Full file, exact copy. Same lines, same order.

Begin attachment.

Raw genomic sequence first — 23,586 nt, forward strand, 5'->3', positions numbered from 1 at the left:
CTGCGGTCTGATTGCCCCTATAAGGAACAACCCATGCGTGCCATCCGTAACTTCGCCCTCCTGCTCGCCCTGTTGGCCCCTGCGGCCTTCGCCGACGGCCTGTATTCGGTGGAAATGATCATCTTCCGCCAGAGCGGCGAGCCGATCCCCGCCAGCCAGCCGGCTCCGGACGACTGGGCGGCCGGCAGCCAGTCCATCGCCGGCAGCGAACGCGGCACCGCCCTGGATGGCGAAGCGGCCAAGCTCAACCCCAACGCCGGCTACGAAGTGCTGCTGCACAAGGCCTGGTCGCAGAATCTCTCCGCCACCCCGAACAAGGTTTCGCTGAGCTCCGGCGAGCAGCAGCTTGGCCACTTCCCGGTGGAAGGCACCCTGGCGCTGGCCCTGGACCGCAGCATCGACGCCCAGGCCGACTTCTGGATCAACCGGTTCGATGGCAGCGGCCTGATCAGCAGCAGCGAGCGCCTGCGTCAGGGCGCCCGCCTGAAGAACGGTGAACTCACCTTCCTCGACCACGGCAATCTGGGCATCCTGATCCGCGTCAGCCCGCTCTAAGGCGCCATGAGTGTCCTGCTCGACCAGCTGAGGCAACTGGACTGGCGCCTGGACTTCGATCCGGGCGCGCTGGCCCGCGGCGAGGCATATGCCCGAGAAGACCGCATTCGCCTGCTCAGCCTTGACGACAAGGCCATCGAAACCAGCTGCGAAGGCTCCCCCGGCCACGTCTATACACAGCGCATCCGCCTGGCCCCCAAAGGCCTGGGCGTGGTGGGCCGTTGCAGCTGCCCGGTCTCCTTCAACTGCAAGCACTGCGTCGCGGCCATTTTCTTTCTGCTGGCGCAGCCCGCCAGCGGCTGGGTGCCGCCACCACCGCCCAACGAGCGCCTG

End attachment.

Raw genomic sequence first — 23,586 nt, forward strand, 5'->3', positions numbered from 1 at the left:
CTGCGGTCTGATTGCCCCTATAAGGAACAACCCATGCGTGCCATCCGTAACTTCGCCCTCCTGCTCGCCCTGTTGGCCCCTGCGGCCTTCGCCGACGGCCTGTATTCGGTGGAAATGATCATCTTCCGCCAGAGCGGCGAGCCGATCCCCGCCAGCCAGCCGGCTCCGGACGACTGGGCGGCCGGCAGCCAGTCCATCGCCGGCAGCGAACGCGGCACCGCCCTGGATGGCGAAGCGGCCAAGCTCAACCCCAACGCCGGCTACGAAGTGCTGCTGCACAAGGCCTGGTCGCAGAATCTCTCCGCCACCCCGAACAAGGTTTCGCTGAGCTCCGGCGAGCAGCAGCTTGGCCACTTCCCGGTGGAAGGCACCCTGGCGCTGGCCCTGGACCGCAGCATCGACGCCCAGGCCGACTTCTGGATCAACCGGTTCGATGGCAGCGGCCTGATCAGCAGCAGCGAGCGCCTGCGTCAGGGCGCCCGCCTGAAGAACGGTGAACTCACCTTCCTCGACCACGGCAATCTGGGCATCCTGATCCGCGTCAGCCCGCTCTAAGGCGCCATGAGTGTCCTGCTCGACCAGCTGAGGCAACTGGACTGGCGCCTGGACTTCGATCCGGGCGCGCTGGCCCGCGGCGAGGCATATGCCCGAGAAGACCGCATTCGCCTGCTCAGCCTTGACGACAAGGCCATCGAAACCAGCTGCGAAGGCTCCCCCGGCCACGTCTATACACAGCGCATCCGCCTGGCCCCCAAAGGCCTGGGCGTGGTGGGCCGTTGCAGCTGCCCGGTCTCCTTCAACTGCAAGCACTGCGTCGCGGCCATTTTCTTTCTGCTGGCGCAGCCCGCCAGCGGCTGGGTGCCGCCACCACCGCCCAACGAGCGCCTG